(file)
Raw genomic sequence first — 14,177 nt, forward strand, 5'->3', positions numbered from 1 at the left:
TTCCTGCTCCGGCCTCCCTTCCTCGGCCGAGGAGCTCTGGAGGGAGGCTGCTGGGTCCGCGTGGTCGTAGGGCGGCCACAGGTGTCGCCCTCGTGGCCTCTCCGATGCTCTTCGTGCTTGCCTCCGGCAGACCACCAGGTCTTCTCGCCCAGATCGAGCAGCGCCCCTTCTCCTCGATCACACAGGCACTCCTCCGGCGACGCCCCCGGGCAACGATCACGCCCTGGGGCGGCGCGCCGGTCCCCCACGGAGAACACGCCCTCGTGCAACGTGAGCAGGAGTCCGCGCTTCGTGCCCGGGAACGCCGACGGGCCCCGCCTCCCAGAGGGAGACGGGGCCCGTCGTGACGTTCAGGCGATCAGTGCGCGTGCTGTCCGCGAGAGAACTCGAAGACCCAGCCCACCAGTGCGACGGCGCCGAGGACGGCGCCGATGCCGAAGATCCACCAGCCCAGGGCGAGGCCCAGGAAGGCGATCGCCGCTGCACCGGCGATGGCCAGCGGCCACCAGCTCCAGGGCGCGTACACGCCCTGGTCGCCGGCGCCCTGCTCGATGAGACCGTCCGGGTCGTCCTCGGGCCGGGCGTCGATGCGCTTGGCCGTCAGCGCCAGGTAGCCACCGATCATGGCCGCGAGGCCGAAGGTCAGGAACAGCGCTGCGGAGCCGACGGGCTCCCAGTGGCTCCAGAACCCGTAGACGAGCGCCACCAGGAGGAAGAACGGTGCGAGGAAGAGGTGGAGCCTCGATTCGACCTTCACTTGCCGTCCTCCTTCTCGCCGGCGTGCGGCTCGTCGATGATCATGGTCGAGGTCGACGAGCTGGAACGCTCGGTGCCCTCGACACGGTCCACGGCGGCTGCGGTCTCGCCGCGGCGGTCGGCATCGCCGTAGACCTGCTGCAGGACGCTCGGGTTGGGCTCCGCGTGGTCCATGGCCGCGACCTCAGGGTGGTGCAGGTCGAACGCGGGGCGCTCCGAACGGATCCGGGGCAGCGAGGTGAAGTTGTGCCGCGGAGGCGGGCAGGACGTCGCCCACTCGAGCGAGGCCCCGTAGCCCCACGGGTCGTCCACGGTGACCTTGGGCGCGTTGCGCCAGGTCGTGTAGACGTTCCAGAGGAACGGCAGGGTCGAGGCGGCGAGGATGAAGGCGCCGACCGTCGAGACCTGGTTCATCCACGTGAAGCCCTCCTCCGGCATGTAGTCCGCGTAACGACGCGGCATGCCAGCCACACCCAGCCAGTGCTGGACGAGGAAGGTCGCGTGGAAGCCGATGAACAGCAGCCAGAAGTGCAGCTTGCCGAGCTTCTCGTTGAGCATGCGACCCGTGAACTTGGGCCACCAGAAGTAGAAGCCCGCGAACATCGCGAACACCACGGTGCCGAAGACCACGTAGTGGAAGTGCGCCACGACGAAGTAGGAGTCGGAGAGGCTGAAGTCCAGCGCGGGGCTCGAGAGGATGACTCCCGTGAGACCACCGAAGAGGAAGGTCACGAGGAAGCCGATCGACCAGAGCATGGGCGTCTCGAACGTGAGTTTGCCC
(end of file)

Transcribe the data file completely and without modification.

Raw genomic sequence first — 14,177 nt, forward strand, 5'->3', positions numbered from 1 at the left:
TTCCTGCTCCGGCCTCCCTTCCTCGGCCGAGGAGCTCTGGAGGGAGGCTGCTGGGTCCGCGTGGTCGTAGGGCGGCCACAGGTGTCGCCCTCGTGGCCTCTCCGATGCTCTTCGTGCTTGCCTCCGGCAGACCACCAGGTCTTCTCGCCCAGATCGAGCAGCGCCCCTTCTCCTCGATCACACAGGCACTCCTCCGGCGACGCCCCCGGGCAACGATCACGCCCTGGGGCGGCGCGCCGGTCCCCCACGGAGAACACGCCCTCGTGCAACGTGAGCAGGAGTCCGCGCTTCGTGCCCGGGAACGCCGACGGGCCCCGCCTCCCAGAGGGAGACGGGGCCCGTCGTGACGTTCAGGCGATCAGTGCGCGTGCTGTCCGCGAGAGAACTCGAAGACCCAGCCCACCAGTGCGACGGCGCCGAGGACGGCGCCGATGCCGAAGATCCACCAGCCCAGGGCGAGGCCCAGGAAGGCGATCGCCGCTGCACCGGCGATGGCCAGCGGCCACCAGCTCCAGGGCGCGTACACGCCCTGGTCGCCGGCGCCCTGCTCGATGAGACCGTCCGGGTCGTCCTCGGGCCGGGCGTCGATGCGCTTGGCCGTCAGCGCCAGGTAGCCACCGATCATGGCCGCGAGGCCGAAGGTCAGGAACAGCGCTGCGGAGCCGACGGGCTCCCAGTGGCTCCAGAACCCGTAGACGAGCGCCACCAGGAGGAAGAACGGTGCGAGGAAGAGGTGGAGCCTCGATTCGACCTTCACTTGCCGTCCTCCTTCTCGCCGGCGTGCGGCTCGTCGATGATCATGGTCGAGGTCGACGAGCTGGAACGCTCGGTGCCCTCGACACGGTCCACGGCGGCTGCGGTCTCGCCGCGGCGGTCGGCATCGCCGTAGACCTGCTGCAGGACGCTCGGGTTGGGCTCCGCGTGGTCCATGGCCGCGACCTCAGGGTGGTGCAGGTCGAACGCGGGGCGCTCCGAACGGATCCGGGGCAGCGAGGTGAAGTTGTGCCGCGGAGGCGGGCAGGACGTCGCCCACTCGAGCGAGGCCCCGTAGCCCCACGGGTCGTCCACGGTGACCTTGGGCGCGTTGCGCCAGGTCGTGTAGACGTTCCAGAGGAACGGCAGGGTCGAGGCGGCGAGGATGAAGGCGCCGACCGTCGAGACCTGGTTCATCCACGTGAAGCCCTCCTCCGGCATGTAGTCCGCGTAACGACGCGGCATGCCAGCCACACCCAGCCAGTGCTGGACGAGGAAGGTCGCGTGGAAGCCGATGAACAGCAGCCAGAAGTGCAGCTTGCCGAGCTTCTCGTTGAGCATGCGACCCGTGAACTTGGGCCACCAGAAGTAGAAGCCCGCGAACATCGCGAACACCACGGTGCCGAAGACCACGTAGTGGAAGTGCGCCACGACGAAGTAGGAGTCGGAGAGGCTGAAGTCCAGCGCGGGGCTCGAGAGGATGACTCCCGTGAGACCACCGAAGAGGAAGGTCACGAGGAAGCCGATCGACCAGAGCATGGGCGTCTCGAACGTGAGTTTGCCC